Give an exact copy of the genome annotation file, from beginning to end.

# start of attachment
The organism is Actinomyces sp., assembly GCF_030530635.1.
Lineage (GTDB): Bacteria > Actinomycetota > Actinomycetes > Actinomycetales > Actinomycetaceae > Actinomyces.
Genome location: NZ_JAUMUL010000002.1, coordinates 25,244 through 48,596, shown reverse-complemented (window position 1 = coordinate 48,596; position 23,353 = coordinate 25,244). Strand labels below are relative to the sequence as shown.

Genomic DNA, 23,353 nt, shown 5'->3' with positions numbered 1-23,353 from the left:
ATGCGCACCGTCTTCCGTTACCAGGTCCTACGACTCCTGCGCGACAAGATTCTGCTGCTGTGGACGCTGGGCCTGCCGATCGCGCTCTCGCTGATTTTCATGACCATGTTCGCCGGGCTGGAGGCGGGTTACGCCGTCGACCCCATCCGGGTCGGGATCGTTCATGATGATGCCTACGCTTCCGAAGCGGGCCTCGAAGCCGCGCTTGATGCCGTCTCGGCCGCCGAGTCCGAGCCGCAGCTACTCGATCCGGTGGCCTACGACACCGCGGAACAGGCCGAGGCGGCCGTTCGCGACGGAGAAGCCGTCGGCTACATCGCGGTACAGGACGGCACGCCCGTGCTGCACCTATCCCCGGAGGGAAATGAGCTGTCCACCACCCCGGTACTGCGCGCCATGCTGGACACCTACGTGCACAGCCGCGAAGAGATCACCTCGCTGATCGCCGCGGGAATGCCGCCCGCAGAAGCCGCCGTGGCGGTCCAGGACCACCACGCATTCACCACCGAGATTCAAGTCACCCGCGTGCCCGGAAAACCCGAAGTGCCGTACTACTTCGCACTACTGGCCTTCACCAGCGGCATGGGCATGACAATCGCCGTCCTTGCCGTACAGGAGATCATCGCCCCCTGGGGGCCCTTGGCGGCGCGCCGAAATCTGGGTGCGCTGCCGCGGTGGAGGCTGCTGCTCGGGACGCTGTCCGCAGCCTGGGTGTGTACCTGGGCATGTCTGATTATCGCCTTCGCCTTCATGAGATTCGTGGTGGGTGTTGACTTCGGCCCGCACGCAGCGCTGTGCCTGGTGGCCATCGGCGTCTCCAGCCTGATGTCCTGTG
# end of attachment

The organism is Actinomyces sp., assembly GCF_030530635.1.
Lineage (GTDB): Bacteria > Actinomycetota > Actinomycetes > Actinomycetales > Actinomycetaceae > Actinomyces.
Genome location: NZ_JAUMUL010000002.1, coordinates 25,244 through 48,596, shown reverse-complemented (window position 1 = coordinate 48,596; position 23,353 = coordinate 25,244). Strand labels below are relative to the sequence as shown.

Genomic DNA, 23,353 nt, shown 5'->3' with positions numbered 1-23,353 from the left:
ATGCGCACCGTCTTCCGTTACCAGGTCCTACGACTCCTGCGCGACAAGATTCTGCTGCTGTGGACGCTGGGCCTGCCGATCGCGCTCTCGCTGATTTTCATGACCATGTTCGCCGGGCTGGAGGCGGGTTACGCCGTCGACCCCATCCGGGTCGGGATCGTTCATGATGATGCCTACGCTTCCGAAGCGGGCCTCGAAGCCGCGCTTGATGCCGTCTCGGCCGCCGAGTCCGAGCCGCAGCTACTCGATCCGGTGGCCTACGACACCGCGGAACAGGCCGAGGCGGCCGTTCGCGACGGAGAAGCCGTCGGCTACATCGCGGTACAGGACGGCACGCCCGTGCTGCACCTATCCCCGGAGGGAAATGAGCTGTCCACCACCCCGGTACTGCGCGCCATGCTGGACACCTACGTGCACAGCCGCGAAGAGATCACCTCGCTGATCGCCGCGGGAATGCCGCCCGCAGAAGCCGCCGTGGCGGTCCAGGACCACCACGCATTCACCACCGAGATTCAAGTCACCCGCGTGCCCGGAAAACCCGAAGTGCCGTACTACTTCGCACTACTGGCCTTCACCAGCGGCATGGGCATGACAATCGCCGTCCTTGCCGTACAGGAGATCATCGCCCCCTGGGGGCCCTTGGCGGCGCGCCGAAATCTGGGTGCGCTGCCGCGGTGGAGGCTGCTGCTCGGGACGCTGTCCGCAGCCTGGGTGTGTACCTGGGCATGTCTGATTATCGCCTTCGCCTTCATGAGATTCGTGGTGGGTGTTGACTTCGGCCCGCACGCAGCGCTGTGCCTGGTGGCCATCGGCGTCTCCAGCCTGATGTCCTGTG